FBI Asks Ransomware Victims to Report Infections

ic3The rare Tuesday post.  I got an announcement from the FBI on Friday that I thought was important enough to share that I am squeezing into to my regular publishing schedule on what is typically an off-day. Anyway, now is your chance to stick it to the criminals who have been distributing Locky, CryptoWall, CryptoLocker and other ransomware exploits.  If you or your business has been victimized by one of these scams, the FBI wants to hear from you.  It is my assumption that they are building an international case against the purveyors of these scams.  They need your help to build that case.

You and I hear all the time about the terrible cyber crimes that are happening, and sometimes fall victim to one of them.  It is rare to hear about prosecutions, judgments against, and the incarceration of these cyber-criminals.  But it is happening.  Last week at the (ISC)2 Security Conference, I heard a terrific story from a former New York City ADA John Bandler about one such take down, that took 2 years to investigate and 3 months to prosecute.  We are working on a post or series of posts about that case, so stay tuned.

Here is part of the statement from the FBI.  If you have fallen prey to these scammers, you ought to link through to their post, read it, and follow the instructions.

“The FBI is requesting victims reach out to their local FBI office and/or file a complaint with the Internet Crime Complaint Center, at www.IC3.gov, with the following ransomware infection details (as applicable):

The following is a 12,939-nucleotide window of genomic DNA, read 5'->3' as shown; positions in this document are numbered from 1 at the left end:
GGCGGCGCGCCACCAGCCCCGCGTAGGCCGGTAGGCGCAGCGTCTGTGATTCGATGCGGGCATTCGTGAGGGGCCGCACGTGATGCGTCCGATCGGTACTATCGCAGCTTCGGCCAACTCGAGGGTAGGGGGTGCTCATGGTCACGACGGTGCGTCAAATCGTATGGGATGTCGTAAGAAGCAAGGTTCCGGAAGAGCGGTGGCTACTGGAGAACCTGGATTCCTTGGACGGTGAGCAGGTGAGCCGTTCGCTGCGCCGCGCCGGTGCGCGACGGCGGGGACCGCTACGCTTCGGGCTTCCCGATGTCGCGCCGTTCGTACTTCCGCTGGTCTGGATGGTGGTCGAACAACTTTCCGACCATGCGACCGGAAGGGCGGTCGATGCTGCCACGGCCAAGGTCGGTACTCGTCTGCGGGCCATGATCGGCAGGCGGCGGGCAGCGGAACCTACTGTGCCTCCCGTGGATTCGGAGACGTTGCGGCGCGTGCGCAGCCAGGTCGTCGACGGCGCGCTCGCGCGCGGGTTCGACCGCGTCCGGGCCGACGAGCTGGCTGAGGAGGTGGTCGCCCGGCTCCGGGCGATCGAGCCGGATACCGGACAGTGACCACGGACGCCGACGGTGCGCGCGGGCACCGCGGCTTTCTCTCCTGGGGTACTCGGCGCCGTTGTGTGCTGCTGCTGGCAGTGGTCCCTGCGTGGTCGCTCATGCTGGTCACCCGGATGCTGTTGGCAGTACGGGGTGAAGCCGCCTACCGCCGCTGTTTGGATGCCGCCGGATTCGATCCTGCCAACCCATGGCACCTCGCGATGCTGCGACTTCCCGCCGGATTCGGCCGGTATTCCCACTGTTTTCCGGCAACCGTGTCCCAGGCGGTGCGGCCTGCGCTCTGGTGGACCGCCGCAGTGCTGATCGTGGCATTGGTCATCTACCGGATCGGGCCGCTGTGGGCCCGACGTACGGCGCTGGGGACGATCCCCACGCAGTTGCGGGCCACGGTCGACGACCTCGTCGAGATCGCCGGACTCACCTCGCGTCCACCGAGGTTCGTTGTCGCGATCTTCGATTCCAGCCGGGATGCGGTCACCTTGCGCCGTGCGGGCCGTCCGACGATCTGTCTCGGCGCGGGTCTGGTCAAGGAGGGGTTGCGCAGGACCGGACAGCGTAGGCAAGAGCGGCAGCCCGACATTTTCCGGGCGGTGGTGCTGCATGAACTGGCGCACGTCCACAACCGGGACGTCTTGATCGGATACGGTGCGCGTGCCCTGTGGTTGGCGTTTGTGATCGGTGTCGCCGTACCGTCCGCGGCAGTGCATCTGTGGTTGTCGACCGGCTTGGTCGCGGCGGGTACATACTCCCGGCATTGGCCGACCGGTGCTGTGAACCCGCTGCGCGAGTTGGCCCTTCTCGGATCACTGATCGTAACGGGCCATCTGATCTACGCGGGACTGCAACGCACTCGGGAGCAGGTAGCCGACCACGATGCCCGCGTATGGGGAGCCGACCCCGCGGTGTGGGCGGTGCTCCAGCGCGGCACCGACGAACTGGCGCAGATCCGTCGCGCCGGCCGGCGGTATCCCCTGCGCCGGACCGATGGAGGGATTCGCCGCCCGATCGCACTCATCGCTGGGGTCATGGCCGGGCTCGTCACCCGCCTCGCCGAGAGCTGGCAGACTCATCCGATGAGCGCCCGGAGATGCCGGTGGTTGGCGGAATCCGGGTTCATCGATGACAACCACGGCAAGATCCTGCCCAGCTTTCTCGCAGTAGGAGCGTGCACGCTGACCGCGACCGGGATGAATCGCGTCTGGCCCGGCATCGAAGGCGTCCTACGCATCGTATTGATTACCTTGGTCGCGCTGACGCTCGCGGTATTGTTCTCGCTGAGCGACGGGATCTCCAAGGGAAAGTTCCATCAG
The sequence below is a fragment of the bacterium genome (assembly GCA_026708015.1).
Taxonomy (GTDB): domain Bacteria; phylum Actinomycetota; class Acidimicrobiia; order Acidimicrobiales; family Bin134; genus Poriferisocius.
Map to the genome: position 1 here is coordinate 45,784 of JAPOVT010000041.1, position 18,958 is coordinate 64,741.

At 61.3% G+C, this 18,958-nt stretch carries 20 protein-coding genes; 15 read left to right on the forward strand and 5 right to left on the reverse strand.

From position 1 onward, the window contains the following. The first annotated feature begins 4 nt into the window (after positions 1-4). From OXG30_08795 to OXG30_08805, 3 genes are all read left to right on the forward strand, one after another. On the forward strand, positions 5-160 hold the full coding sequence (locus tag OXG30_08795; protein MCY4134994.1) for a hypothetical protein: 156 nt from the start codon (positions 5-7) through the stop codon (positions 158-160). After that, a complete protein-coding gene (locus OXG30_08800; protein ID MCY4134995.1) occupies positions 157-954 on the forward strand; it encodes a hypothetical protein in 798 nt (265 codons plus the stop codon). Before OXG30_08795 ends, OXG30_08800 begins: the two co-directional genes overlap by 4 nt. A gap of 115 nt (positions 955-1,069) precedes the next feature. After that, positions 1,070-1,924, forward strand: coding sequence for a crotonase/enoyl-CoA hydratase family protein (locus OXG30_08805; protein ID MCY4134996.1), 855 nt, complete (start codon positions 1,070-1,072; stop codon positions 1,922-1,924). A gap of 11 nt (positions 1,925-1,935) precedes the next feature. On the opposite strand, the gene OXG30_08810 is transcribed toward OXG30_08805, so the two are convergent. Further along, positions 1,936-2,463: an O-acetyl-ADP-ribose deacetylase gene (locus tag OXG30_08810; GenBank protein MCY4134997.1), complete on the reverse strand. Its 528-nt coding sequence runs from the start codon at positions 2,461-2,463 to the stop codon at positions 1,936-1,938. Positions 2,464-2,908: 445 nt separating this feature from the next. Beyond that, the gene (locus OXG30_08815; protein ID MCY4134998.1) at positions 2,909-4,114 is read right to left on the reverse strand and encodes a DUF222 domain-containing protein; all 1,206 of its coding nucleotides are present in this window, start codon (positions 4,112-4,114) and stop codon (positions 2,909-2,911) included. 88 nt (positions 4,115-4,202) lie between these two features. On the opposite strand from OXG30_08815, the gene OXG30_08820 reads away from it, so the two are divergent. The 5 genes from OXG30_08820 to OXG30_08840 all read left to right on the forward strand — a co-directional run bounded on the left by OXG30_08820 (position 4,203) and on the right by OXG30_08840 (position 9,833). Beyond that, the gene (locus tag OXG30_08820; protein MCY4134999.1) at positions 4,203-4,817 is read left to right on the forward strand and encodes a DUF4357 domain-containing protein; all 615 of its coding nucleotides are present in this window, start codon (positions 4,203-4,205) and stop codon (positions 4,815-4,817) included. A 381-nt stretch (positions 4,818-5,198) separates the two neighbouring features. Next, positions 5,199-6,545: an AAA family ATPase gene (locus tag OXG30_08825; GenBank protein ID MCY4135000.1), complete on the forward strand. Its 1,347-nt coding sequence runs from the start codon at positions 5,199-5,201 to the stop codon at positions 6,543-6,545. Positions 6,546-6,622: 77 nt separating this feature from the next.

1. Date of Infection
  2. Ransomware Variant (identified on the ransom page or by the encrypted file extension)
  3. Victim Company Information (industry type, business size, etc.)
  4. How the Infection Occurred (link in e-mail, browsing the Internet, etc.)
  5. Requested Ransom Amount
  6. Actor’s Bitcoin Wallet Address (may be listed on the ransom page)
  7. Ransom Amount Paid (if any)
  8. Overall Losses Associated with a Ransomware Infection (including the ransom amount)
  9. Victim Impact Statement”



About the Author:

Cybersecurity guru to business owners in the St Paul, Minneapolis, and western Wisconsin area. Computer security and hacking have been a passion of mine since I entered the computer and networking business in 2000. In 2013 I completed a course of study and certification exam to become a Certified Ethical Hacker (CEH). In 2016 I was certified as a Certified Information Systems Security Professional (CISSP). As Cybersecurity Analyst at The WyzCo Group, I help our clients experience high levels of computer security, network security, and web site security. In addition to consulting on security products and services, we also conduct security audits, vulnerability assessments and full penetration tests. We also provide Cybersecurity Awareness Training for clients and their employees. We also work with companies and organizations that need to certify compliance with regulations such as PCI-DSS (credit card processing), HIPAA/HITECH (medical records), and GLBA. The views expressed on this Web site are mine alone and do not necessarily represent the views of my employer.
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